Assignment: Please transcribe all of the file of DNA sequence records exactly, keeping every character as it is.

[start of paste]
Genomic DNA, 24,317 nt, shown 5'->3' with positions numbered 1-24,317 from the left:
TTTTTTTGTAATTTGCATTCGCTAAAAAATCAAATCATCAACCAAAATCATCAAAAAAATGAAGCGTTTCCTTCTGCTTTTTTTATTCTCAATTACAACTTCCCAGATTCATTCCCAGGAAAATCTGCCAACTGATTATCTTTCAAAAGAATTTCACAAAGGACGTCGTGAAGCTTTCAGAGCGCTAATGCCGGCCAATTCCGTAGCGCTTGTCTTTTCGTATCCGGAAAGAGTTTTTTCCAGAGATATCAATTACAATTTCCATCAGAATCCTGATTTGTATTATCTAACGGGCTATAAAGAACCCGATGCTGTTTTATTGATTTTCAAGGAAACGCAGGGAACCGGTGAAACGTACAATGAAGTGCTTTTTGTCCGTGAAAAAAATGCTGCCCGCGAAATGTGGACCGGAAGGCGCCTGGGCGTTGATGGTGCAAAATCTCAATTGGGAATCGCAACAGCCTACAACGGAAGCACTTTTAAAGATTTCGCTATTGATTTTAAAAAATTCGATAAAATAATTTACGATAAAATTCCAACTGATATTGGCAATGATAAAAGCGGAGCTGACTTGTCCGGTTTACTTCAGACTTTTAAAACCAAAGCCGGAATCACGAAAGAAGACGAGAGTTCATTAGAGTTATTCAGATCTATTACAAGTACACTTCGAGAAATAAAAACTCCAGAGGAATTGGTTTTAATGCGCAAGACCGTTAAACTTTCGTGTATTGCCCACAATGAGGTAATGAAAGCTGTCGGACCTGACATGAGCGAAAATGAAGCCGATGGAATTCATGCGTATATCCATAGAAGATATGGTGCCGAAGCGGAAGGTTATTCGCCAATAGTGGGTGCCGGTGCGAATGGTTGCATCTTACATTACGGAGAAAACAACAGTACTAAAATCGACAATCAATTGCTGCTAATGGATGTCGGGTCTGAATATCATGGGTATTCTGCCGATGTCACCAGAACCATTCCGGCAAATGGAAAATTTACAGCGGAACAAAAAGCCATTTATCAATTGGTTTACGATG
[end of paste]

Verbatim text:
Genomic DNA, 24,317 nt, shown 5'->3' with positions numbered 1-24,317 from the left:
TTTTTTTGTAATTTGCATTCGCTAAAAAATCAAATCATCAACCAAAATCATCAAAAAAATGAAGCGTTTCCTTCTGCTTTTTTTATTCTCAATTACAACTTCCCAGATTCATTCCCAGGAAAATCTGCCAACTGATTATCTTTCAAAAGAATTTCACAAAGGACGTCGTGAAGCTTTCAGAGCGCTAATGCCGGCCAATTCCGTAGCGCTTGTCTTTTCGTATCCGGAAAGAGTTTTTTCCAGAGATATCAATTACAATTTCCATCAGAATCCTGATTTGTATTATCTAACGGGCTATAAAGAACCCGATGCTGTTTTATTGATTTTCAAGGAAACGCAGGGAACCGGTGAAACGTACAATGAAGTGCTTTTTGTCCGTGAAAAAAATGCTGCCCGCGAAATGTGGACCGGAAGGCGCCTGGGCGTTGATGGTGCAAAATCTCAATTGGGAATCGCAACAGCCTACAACGGAAGCACTTTTAAAGATTTCGCTATTGATTTTAAAAAATTCGATAAAATAATTTACGATAAAATTCCAACTGATATTGGCAATGATAAAAGCGGAGCTGACTTGTCCGGTTTACTTCAGACTTTTAAAACCAAAGCCGGAATCACGAAAGAAGACGAGAGTTCATTAGAGTTATTCAGATCTATTACAAGTACACTTCGAGAAATAAAAACTCCAGAGGAATTGGTTTTAATGCGCAAGACCGTTAAACTTTCGTGTATTGCCCACAATGAGGTAATGAAAGCTGTCGGACCTGACATGAGCGAAAATGAAGCCGATGGAATTCATGCGTATATCCATAGAAGATATGGTGCCGAAGCGGAAGGTTATTCGCCAATAGTGGGTGCCGGTGCGAATGGTTGCATCTTACATTACGGAGAAAACAACAGTACTAAAATCGACAATCAATTGCTGCTAATGGATGTCGGGTCTGAATATCATGGGTATTCTGCCGATGTCACCAGAACCATTCCGGCAAATGGAAAATTTACAGCGGAACAAAAAGCCATTTATCAATTGGTTTACGATG